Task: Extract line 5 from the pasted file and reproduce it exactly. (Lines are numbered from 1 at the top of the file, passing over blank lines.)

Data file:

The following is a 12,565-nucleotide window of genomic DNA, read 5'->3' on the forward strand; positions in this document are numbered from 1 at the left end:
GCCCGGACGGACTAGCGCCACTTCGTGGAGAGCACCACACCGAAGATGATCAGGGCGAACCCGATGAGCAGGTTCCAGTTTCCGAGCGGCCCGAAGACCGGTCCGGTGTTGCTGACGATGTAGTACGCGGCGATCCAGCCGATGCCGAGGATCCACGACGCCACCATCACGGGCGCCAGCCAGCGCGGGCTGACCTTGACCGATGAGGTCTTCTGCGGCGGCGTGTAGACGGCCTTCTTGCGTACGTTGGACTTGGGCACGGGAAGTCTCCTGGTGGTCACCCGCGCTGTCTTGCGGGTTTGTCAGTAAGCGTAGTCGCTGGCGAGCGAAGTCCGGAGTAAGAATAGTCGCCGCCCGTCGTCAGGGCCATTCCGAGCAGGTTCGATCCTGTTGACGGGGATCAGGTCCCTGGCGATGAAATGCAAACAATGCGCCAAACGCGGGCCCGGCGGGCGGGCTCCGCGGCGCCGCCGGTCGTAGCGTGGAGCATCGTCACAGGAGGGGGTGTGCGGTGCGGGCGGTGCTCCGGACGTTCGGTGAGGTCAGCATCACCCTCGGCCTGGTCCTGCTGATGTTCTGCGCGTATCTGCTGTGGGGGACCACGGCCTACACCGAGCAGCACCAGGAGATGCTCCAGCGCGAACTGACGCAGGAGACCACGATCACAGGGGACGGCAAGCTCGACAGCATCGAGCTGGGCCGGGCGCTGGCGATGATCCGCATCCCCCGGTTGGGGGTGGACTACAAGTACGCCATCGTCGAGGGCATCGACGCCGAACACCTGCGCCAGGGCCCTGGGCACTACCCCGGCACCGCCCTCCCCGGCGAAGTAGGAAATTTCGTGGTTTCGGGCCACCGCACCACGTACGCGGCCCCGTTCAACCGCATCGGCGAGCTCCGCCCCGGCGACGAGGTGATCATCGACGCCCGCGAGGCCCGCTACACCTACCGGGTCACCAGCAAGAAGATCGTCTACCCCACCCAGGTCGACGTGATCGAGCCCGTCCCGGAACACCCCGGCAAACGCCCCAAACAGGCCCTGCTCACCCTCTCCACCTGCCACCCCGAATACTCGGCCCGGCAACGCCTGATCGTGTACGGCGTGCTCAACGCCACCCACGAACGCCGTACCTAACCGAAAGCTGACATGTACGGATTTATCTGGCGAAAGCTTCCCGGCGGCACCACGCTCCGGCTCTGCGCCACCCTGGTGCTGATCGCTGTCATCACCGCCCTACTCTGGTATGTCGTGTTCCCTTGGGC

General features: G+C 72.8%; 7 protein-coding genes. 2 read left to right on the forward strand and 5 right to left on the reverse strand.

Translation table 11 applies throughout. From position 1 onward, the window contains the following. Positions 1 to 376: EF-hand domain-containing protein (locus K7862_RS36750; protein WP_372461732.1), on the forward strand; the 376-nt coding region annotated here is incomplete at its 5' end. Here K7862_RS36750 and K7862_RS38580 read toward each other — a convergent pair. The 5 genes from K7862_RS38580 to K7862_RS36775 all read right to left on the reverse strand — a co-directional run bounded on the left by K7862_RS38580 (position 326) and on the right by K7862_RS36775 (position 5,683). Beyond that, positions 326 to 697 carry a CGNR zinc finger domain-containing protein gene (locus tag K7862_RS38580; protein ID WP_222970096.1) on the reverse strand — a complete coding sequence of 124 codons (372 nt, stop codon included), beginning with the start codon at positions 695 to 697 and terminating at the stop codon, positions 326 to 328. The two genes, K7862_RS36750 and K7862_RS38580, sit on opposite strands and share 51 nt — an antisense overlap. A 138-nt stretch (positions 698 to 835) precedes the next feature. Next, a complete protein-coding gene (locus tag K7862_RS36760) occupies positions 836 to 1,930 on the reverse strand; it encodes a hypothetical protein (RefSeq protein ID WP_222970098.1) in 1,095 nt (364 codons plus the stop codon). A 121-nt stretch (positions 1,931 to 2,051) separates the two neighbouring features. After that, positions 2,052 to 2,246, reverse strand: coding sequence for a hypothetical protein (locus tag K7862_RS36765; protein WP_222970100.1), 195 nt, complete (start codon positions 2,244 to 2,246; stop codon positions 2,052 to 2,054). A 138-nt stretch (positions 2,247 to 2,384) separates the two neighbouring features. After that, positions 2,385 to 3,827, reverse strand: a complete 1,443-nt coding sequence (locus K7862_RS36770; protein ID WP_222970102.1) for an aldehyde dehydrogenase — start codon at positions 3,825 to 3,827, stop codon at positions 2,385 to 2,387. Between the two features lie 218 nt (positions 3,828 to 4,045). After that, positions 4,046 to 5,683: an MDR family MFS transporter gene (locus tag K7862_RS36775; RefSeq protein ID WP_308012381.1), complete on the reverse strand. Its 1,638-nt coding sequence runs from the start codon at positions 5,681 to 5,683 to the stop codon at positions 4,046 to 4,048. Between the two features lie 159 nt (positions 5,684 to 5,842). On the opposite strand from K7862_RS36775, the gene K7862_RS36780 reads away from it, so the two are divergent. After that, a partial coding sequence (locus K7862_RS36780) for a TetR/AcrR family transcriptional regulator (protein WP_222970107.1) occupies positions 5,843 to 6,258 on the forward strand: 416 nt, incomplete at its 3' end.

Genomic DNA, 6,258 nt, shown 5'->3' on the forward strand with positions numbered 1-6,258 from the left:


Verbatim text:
Genomic DNA, 6,258 nt, shown 5'->3' on the forward strand with positions numbered 1-6,258 from the left: